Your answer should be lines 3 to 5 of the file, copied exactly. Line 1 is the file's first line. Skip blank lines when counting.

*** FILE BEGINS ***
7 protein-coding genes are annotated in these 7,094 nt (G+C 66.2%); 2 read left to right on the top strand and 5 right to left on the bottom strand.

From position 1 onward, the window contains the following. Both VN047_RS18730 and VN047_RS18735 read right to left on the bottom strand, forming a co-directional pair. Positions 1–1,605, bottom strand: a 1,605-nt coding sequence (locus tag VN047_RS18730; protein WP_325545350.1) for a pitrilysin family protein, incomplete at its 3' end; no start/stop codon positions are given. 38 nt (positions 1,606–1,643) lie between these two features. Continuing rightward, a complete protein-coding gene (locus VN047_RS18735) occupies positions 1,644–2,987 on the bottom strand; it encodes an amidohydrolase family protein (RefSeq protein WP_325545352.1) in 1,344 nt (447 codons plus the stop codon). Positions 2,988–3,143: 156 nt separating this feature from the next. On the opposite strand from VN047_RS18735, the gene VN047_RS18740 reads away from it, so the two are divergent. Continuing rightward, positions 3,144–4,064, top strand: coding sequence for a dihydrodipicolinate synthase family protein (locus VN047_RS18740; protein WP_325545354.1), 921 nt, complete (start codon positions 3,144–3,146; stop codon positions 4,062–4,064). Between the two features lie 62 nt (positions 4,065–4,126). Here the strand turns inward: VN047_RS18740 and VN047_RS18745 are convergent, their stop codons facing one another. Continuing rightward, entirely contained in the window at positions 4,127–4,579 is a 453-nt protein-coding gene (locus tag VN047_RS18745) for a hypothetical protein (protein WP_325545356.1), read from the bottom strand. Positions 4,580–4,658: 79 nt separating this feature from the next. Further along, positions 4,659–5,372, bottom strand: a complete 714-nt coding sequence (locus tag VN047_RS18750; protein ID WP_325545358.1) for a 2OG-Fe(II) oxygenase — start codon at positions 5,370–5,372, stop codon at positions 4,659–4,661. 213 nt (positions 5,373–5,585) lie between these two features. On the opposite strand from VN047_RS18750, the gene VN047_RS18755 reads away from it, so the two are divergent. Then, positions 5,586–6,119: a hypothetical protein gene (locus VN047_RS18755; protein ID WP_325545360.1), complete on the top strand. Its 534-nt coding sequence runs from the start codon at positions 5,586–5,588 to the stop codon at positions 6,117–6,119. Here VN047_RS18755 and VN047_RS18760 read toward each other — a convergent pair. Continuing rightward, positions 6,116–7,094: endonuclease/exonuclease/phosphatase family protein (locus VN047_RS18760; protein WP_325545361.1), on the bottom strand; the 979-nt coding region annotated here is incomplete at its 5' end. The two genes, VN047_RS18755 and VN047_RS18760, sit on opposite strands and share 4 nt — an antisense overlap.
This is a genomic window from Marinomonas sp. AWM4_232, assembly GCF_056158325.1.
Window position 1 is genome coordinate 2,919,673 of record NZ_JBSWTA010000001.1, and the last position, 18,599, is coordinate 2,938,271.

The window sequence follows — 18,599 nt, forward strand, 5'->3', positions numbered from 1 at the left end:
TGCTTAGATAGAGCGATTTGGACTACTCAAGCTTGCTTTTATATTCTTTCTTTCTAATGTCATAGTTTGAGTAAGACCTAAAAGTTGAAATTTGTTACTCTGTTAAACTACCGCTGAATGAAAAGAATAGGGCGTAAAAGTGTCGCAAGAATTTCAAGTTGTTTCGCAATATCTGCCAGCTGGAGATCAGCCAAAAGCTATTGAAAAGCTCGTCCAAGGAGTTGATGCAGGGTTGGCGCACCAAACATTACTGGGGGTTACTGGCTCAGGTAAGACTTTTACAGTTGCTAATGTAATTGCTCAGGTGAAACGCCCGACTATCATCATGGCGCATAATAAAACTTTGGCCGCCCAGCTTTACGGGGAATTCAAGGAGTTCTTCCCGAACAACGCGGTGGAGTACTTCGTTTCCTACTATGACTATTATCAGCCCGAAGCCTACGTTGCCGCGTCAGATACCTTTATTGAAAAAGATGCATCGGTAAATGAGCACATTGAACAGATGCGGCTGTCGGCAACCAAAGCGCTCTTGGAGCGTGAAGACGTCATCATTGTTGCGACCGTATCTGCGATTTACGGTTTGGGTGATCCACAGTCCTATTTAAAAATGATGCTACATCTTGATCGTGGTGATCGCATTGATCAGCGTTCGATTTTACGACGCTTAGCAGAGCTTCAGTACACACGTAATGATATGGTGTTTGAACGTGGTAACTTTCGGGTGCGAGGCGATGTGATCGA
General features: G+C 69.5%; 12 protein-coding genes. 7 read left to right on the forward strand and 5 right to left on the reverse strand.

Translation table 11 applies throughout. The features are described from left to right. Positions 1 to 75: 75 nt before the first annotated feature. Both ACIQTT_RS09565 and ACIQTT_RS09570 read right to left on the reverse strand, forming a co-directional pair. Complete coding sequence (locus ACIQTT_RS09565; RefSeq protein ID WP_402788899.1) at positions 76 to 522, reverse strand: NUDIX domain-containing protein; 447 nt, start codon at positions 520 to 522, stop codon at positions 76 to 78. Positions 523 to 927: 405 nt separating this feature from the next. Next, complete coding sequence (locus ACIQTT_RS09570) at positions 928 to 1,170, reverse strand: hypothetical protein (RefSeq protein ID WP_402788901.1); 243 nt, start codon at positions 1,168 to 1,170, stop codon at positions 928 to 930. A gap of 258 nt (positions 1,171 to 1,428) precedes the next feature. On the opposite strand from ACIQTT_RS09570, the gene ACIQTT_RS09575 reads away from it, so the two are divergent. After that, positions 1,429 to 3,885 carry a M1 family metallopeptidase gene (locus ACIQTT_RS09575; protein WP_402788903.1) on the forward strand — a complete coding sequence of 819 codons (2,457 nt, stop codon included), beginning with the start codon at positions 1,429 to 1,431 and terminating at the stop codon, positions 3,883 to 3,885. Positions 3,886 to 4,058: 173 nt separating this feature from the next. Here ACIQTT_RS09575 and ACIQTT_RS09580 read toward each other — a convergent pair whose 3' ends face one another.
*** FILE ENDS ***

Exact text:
This is a genomic window from Marinomonas sp. AWM4_232, assembly GCF_056158325.1.
Window position 1 is genome coordinate 2,919,673 of record NZ_JBSWTA010000001.1, and the last position, 18,599, is coordinate 2,938,271.

The window sequence follows — 18,599 nt, forward strand, 5'->3', positions numbered from 1 at the left end: